But as someone who was already empowered, I couldn’t stand those crappy toy computers.  They’d run out of bits just when you were at the point where a program was starting to get interesting.  I never owned one.  I didn’t start wanting my own computer until the sixteen bit era.  The first personal computer that actually made me want it was the Apple Lisa, which of course was prohibitively expensive.  The first one I wanted enough to pay hard-earned money for it, at a time when I didn’t have much, was the Amiga 1000.

(Last I checked, my Amiga 1000 still runs.  But one of these days the disk drives are going to fail, and any available replacements will be just as old and worn.  Turns out that what a lot of retrocomputing hobbyists do is to use hardware adapters to connect their old disk cables to modern flash-memory drives.  It may be kind of cheating but at least you won’t have range anxiety about how much you dare use it before it breaks.)

To me, the sixteen bit era, and the 32-bit transition following, was the most fun time, when the computers were capable enough to do plenty of cool stuff, but also still innovative and diverse enough to not be all boring and businesslike.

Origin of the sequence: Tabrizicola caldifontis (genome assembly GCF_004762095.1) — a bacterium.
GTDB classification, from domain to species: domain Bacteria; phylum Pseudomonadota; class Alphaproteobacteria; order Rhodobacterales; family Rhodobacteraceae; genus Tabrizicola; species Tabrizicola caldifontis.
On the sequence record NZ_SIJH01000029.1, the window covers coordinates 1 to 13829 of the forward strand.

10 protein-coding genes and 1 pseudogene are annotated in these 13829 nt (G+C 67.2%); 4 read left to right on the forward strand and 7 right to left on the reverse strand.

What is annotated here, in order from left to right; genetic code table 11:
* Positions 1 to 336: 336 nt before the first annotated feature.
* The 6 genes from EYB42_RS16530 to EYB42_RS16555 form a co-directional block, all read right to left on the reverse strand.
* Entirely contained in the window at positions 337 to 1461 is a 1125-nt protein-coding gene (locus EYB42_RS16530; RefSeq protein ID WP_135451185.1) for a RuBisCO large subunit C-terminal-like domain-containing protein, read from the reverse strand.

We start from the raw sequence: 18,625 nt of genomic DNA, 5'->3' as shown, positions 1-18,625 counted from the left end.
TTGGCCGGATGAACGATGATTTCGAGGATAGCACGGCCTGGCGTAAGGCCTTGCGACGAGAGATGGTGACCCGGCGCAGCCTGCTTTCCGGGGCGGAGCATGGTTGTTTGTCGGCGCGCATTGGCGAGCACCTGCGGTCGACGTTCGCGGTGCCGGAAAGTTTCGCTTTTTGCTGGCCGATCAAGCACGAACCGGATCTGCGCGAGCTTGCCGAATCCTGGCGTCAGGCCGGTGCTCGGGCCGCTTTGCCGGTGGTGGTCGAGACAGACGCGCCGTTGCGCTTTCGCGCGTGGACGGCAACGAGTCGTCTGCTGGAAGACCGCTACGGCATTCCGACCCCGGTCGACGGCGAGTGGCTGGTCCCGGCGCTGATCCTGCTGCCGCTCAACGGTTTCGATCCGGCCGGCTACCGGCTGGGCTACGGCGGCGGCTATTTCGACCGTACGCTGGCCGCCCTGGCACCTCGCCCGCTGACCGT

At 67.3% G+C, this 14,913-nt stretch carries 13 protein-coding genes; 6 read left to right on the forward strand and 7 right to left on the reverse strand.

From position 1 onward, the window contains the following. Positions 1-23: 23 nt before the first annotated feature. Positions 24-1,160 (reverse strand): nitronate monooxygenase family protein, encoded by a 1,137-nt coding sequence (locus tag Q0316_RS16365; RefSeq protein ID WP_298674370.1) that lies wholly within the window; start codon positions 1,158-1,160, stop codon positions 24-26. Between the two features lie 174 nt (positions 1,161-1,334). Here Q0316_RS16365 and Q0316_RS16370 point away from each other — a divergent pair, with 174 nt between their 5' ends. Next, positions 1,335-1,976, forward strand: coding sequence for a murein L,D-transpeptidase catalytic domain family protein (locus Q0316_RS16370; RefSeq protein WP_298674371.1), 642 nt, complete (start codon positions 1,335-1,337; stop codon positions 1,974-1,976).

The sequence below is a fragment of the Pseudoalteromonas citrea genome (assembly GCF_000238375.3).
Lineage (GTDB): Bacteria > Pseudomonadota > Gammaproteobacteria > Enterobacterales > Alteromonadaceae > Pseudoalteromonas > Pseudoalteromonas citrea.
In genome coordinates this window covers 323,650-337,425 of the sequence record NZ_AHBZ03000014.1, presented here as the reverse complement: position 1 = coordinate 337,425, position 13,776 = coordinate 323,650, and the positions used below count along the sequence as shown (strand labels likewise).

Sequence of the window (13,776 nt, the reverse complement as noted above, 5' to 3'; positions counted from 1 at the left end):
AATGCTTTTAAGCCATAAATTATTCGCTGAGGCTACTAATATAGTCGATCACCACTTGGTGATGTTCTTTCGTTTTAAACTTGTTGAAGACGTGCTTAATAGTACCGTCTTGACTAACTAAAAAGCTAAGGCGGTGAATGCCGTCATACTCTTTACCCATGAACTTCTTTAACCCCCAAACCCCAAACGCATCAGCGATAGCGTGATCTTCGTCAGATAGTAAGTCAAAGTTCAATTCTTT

If I were of a mind to recapture any of that fun with modern hardware, it sure doesn’t cost money like it used to: I’d look at, for instance, getting a Pi 3 with Raspbian on it.  You could have a complete Linux system just by velcroing it to the back of a monitor or TV.  But there are even cheaper alternatives: there’s a quite good hacking environment available across all modern platforms, more empowering and ubiquitous than BASIC ever was… in your browser’s javascript.

November 18, 2016

future cars

Filed under: Hobbyism and Nerdry,technology,the future!,thoughtful handwaving — Supersonic Man @ 8:05 pm

A lot of people who talk about the coming future of post-petroleum vehicles like to pooh-pooh the battery electric car, even though it’s the most successful type so far.  They keep insisting that the real future will belong to hydrogen fuel cells or ethanol or something else exotic.

But consider the following vision for a future car: